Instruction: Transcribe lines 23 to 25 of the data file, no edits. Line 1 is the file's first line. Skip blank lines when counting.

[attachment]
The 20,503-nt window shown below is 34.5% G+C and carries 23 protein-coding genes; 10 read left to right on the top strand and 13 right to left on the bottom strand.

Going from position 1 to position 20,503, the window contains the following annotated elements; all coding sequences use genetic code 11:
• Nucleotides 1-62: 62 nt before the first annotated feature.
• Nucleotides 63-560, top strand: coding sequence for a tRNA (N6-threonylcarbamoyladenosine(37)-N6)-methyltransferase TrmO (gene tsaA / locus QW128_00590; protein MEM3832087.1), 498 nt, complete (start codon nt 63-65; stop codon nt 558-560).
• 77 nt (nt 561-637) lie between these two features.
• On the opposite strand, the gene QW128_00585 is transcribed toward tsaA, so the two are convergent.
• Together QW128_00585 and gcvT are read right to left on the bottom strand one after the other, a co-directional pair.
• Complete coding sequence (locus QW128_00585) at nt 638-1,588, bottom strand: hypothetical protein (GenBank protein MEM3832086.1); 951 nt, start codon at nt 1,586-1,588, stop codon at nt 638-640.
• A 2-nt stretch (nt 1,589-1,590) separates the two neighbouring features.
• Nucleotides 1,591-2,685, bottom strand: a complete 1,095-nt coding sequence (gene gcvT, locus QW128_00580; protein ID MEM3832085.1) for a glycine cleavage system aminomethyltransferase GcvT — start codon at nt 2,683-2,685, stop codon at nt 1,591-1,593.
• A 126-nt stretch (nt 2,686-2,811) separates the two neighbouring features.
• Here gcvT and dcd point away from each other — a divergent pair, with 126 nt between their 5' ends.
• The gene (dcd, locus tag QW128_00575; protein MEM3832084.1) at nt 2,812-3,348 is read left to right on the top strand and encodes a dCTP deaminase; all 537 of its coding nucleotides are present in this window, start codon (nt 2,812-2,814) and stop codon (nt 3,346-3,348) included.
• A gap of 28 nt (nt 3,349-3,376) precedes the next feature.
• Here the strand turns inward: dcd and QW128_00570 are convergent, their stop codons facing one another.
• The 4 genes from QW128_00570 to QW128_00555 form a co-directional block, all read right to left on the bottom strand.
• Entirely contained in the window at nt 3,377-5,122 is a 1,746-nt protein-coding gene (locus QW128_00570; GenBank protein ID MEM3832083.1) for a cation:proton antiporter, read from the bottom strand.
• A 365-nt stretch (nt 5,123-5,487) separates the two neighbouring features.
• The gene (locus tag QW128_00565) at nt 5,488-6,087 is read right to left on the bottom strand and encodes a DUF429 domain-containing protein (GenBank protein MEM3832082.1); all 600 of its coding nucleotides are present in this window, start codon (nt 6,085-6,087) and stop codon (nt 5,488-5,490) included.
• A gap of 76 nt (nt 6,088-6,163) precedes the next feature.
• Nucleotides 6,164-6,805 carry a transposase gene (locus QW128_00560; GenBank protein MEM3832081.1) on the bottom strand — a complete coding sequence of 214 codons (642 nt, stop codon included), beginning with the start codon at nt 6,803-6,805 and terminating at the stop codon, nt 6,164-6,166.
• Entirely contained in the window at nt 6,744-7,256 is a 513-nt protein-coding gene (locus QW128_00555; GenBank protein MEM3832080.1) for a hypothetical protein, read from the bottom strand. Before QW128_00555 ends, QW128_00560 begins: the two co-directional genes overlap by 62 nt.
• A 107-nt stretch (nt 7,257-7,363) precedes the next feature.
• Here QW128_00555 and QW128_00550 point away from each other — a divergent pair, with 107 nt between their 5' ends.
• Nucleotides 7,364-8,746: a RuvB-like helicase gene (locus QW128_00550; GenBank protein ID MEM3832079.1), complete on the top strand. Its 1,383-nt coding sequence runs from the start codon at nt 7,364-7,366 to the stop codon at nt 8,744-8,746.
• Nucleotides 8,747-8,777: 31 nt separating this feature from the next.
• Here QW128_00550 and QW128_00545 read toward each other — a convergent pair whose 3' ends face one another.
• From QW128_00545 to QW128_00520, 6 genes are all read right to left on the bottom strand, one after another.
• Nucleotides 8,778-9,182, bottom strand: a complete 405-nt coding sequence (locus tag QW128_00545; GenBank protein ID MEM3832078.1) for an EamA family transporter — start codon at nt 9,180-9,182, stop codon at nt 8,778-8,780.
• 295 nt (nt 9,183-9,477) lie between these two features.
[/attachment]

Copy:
• A 107-nt stretch (nt 7,257-7,363) precedes the next feature.
• Here QW128_00555 and QW128_00550 point away from each other — a divergent pair, with 107 nt between their 5' ends.
• Nucleotides 7,364-8,746: a RuvB-like helicase gene (locus QW128_00550; GenBank protein ID MEM3832079.1), complete on the top strand. Its 1,383-nt coding sequence runs from the start codon at nt 7,364-7,366 to the stop codon at nt 8,744-8,746.